Righting Wrongs

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A book review of Righting Wrongs: 20 Human Rights Heroes Around the World by Robin Kirk

A book review of Righting Wrongs: 20 Human Rights Heroes Around the World by Robin Kirk

Stars: ****

Chicago Review Press (2022)
Children’s Fiction> Activism and Social Justice
240 pages

Disclosure: I received a copy of this book in exchange for an honest review. This post contains affiliate links.

Summary: Many young people aren’t aware that determined individuals created the rights we now take for granted.

The idea of human rights is relatively recent, coming out of a post–World War II effort to draw nations together and prevent or lessen suffering. Righting Wrongs introduces children to the true stories of 20 real people who invented and fought for these ideas. Without them, many of the rights we take for granted would not exist.

These heroes have promoted women’s, disabled, and civil rights; action on climate change; and the rights of refugees. These advocates are American, Sierra Leonean, Norwegian, and Argentinian. Eleven are women. Two identified as queer. Twelve are people of color. One campaigned for rights as a disabled person. Two identify as Indigenous. Two are Muslim and two are Hindu, and others range from atheist to devout Christian. There are two journalists, one general, three lawyers, one Episcopal priest, one torture victim, and one Holocaust survivor.

Their stories of hope and hard work show how people working together can change the world for the better.

Righting Wrongs

The book is full of mini biographies of people who have fought for change such as social activists. For each of the people, a chapter title and then the person’s name is given. A little flag icon then tells us whose rights that person fought for. The person icon tells us when they lived and the GPS icon tells us where.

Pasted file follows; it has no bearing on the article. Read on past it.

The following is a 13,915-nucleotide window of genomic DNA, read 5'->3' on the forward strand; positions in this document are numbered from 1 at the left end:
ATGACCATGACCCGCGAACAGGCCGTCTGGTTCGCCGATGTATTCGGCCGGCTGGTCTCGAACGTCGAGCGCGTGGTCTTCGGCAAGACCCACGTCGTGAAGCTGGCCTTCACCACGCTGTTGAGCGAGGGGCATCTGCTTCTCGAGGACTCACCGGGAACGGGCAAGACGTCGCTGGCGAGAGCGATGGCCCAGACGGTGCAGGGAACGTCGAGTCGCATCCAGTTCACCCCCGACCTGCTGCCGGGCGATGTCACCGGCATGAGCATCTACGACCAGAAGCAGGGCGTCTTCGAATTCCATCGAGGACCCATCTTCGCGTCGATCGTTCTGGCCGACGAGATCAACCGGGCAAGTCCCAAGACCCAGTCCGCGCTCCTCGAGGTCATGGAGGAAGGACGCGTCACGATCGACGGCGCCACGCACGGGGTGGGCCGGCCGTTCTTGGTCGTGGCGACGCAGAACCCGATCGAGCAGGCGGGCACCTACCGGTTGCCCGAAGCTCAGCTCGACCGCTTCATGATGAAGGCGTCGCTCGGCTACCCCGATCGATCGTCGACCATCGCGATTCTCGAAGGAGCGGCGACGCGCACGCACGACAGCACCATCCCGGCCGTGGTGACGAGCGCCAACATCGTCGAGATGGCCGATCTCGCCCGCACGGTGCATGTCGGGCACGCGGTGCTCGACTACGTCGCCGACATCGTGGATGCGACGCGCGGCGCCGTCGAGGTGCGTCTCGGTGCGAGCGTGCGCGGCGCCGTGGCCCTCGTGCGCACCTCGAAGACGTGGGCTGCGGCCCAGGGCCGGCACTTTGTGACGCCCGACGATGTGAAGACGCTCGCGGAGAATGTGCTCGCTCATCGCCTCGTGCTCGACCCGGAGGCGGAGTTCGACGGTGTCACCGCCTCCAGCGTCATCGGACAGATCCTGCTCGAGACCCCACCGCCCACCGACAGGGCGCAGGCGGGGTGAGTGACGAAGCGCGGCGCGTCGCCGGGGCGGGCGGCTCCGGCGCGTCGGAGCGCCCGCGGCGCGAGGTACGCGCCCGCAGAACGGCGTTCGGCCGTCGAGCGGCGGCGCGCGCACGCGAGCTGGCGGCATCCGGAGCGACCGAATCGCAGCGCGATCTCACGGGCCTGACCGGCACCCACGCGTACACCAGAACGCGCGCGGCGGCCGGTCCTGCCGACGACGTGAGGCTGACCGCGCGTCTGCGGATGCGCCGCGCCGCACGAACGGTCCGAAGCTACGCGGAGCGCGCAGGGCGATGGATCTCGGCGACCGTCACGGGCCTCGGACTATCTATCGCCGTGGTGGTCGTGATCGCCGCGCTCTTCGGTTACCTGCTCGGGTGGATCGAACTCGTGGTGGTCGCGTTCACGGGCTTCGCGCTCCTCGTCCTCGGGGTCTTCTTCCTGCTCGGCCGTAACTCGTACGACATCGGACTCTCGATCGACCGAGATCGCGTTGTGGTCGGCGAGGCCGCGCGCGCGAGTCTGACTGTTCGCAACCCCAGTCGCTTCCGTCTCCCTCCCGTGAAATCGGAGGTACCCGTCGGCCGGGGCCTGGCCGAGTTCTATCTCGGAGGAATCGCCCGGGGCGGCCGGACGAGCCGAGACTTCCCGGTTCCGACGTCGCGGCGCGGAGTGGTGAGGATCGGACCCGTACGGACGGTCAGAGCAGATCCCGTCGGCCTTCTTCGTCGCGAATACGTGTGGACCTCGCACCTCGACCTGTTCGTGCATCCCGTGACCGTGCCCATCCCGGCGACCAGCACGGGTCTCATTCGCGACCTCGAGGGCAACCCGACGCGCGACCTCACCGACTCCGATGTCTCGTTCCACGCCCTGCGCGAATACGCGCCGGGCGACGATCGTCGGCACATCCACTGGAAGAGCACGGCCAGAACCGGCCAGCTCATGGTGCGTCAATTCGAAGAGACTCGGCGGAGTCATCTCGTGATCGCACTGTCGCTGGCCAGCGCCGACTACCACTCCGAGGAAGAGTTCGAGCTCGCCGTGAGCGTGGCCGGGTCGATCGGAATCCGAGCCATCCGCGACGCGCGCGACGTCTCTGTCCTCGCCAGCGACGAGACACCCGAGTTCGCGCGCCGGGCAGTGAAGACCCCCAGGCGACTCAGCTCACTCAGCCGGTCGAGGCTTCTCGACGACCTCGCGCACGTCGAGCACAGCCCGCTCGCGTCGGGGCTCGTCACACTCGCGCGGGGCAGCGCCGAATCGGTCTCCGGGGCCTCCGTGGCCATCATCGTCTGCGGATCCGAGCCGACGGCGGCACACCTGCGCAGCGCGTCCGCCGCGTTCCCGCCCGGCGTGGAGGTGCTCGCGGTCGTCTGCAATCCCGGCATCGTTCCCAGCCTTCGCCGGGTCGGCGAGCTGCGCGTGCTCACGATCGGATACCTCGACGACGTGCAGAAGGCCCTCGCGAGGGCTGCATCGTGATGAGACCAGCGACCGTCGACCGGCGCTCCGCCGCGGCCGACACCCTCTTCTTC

The person’s story is included, written for a juvenile audience of 8-12 but perfect for ages 13+ as well. At the end of the story are some discussion questions. You can think about them yourself or discuss them with others who are reading the book.

At the end of the book is a What Can I Do section that will help the child reading this book to think about what injustices they care about and how they can help. There is also a set of websites to visit for more information on each activist.

I’ll be honest and say I’ve never heard of any of these people but that’s because I don’t know as much about activism as I should. That’s on me. So I can’t comment on the choice of people to be included but as the summary says, a wide variety of people were included. People were from different backgrounds, different countries and different view points. I think this is important and was a good choice for the book.

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About Kathleen

I've been a nonfiction lover for as long as I can remember. I love children's nonfiction as well and love to share my knowledge and the books I gained them from, with the world. I wish more people would give nonfiction a chance.

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